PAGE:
4. Letterbox lesson: "Do you think you can listen for the /u/ sound?  Now we are going to use our letter boxes.  Each box represents each sound you hear in a word.  We are going to spell words that have the /u/ sound in them. Give each student a letterbox and letter tiles.  Tell the students to turn the letterbox tiles on the lower case side.  "We are going to practice spelling words with the /u/ sound.  Look at the letterbox mat and see how there are three spaces for three mouth moves. Right now, I am going to use the four-box mat to spell the word plug.  The first box is for the first sound in plug, the /p/. The second box is for the second sound, the /l/. Remember how the /u/ sound makes the sound we say when we don’t know an answer, the /u/ goes in the third box.  The last box is for the last sound in club the /g/.  Now, you can practice with the following words: (2) - up (3)- tug, cut, fun, bug, yum, sat, big. (4)-bump, scum, club, jump,bunch." Have the students do it at their desks at the same speed you do it on the board.  Say the word, count the sounds, make the number of boxes on the board, and have the students tell you the sound they hear.

  
5. Get out the letterbox words that are written on cards.  Show students the model word. "We are going to read the word bunch.  Let's start with the /u/, now let's add the /b/ - /bu/. Say it together.  Its time to add the last sound /n/ - /bun/. Last we will add the digraph /ch/ - /bunch/.  Now, let's say the whole word "bunch." That's it! "Continue doing this with all the word cards after the letterbox lesson.

 
6.The students will be placed in pairs to read Fuzz and the Buzz.  I will give a book talk before splitting the class up. Booktalk: Fuzz is a bear cub. One day Fuzz runs from his mama and their hut to get nuts. He tries to get the nuts but he runs into some bugs. Fuzz is very mad. You and your partner will have to read to find out what happens when the bugs chase Fuzz.” Give one book to each pair of students.  One child will read pages 1-4 and the other 5-8.  Listen and walk around while the students read the book to each other.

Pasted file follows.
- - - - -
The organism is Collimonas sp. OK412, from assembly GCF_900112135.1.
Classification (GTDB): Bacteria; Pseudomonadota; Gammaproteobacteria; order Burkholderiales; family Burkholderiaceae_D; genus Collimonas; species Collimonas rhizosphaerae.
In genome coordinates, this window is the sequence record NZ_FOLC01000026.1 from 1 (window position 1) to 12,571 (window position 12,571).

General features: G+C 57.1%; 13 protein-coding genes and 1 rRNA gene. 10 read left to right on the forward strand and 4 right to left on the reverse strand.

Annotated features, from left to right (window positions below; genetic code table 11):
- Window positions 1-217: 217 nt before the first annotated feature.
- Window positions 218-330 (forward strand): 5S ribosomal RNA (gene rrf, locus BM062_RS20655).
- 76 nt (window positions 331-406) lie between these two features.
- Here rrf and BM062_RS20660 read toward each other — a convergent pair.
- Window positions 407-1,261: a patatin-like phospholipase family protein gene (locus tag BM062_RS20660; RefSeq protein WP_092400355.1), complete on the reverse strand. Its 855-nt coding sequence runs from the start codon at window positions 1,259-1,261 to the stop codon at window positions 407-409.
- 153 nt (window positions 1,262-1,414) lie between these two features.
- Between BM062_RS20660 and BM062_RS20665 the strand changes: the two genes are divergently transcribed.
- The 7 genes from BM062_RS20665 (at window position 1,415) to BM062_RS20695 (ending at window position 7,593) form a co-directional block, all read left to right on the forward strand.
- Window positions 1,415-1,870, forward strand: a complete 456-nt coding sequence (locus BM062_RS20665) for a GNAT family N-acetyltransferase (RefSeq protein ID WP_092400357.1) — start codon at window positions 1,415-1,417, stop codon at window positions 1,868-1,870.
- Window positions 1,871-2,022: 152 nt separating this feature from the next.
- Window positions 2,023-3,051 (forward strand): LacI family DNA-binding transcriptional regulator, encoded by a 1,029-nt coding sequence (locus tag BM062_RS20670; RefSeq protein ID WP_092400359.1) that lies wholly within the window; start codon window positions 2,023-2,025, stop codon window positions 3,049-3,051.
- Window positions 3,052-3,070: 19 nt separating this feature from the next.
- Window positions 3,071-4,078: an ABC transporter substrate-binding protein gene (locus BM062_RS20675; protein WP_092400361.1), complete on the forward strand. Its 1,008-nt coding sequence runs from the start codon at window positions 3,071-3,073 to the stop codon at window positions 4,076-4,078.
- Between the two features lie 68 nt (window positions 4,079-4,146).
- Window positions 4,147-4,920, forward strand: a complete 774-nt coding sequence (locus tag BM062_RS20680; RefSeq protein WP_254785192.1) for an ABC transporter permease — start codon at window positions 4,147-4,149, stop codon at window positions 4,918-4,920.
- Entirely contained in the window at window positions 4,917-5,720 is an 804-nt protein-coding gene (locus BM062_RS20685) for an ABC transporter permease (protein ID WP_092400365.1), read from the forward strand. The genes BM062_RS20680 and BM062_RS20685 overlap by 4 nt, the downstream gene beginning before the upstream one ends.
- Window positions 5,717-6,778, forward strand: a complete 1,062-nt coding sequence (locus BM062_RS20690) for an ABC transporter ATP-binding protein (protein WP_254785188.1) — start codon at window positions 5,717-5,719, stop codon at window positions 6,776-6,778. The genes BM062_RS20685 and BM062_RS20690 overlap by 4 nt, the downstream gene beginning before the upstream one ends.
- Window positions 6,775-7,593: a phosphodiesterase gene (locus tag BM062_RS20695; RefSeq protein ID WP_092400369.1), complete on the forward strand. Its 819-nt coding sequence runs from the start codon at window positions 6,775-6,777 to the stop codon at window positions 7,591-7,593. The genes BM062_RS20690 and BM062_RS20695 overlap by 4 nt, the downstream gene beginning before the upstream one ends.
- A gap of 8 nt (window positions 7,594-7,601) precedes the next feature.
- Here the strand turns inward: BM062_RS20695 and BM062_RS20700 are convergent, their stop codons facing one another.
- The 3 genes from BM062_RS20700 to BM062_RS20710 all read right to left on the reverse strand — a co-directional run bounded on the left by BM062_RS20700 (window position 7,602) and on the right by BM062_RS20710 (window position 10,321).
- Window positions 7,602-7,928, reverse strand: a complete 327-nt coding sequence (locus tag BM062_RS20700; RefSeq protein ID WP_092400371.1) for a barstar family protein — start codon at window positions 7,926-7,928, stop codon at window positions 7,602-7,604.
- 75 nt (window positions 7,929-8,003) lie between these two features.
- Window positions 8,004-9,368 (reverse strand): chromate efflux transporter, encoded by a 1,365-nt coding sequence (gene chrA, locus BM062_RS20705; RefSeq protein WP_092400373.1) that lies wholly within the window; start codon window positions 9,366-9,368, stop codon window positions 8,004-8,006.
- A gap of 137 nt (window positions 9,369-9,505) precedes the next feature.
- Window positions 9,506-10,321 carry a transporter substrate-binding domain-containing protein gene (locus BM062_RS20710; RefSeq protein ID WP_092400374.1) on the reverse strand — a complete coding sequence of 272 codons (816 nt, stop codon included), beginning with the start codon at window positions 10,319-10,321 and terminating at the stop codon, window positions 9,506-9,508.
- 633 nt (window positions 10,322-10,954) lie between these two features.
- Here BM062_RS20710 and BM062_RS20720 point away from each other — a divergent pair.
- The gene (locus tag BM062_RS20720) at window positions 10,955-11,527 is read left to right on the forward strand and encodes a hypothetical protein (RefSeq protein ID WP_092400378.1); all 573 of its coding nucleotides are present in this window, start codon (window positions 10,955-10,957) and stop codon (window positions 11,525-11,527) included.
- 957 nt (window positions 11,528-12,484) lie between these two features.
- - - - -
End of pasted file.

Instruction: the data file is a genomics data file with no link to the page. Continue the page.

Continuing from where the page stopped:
7.Say to students, " Tell me what you would do if bug started chasing you. Remember that when we write bug we will be writing the lowercase "u”. We will start at the fence, jump down onto the ground run and jump back up onto the fence and then jump back down once again" (model writing the u as you explain it).  Pass out lined primary paper and pencils for the children and give them some time to write their message.

 Assessment:


Give the students a picture page where they should circle the word for each /u/ sound picture. Have the children print the names of the pictures under each one after they have finished finding the /u/ sounds.  While the students are completing the worksheet, I will call students up to my desk one at a time to read pseudowords containing the /u/ sound.  

References:

Long, Lauren. “Uhh” is When We Don’t Understand!

            http://www.auburn.edu/academic/education/reading_genie/voyages/longbr.html

Phonics Readers: Short Vowels: Educational Insights Activity Pages. 1990.

Phonics Reader Short Vowel, Fuzz and the Buzz.  Carson, CA (USA): Educational Insights.     1990

Tingas, Heather. Uh, I don’t Know!

http://www.auburn.edu/academic/education/reading_genie/adventures/tingasbr.htm


Click here to return to the Edifications index




Comments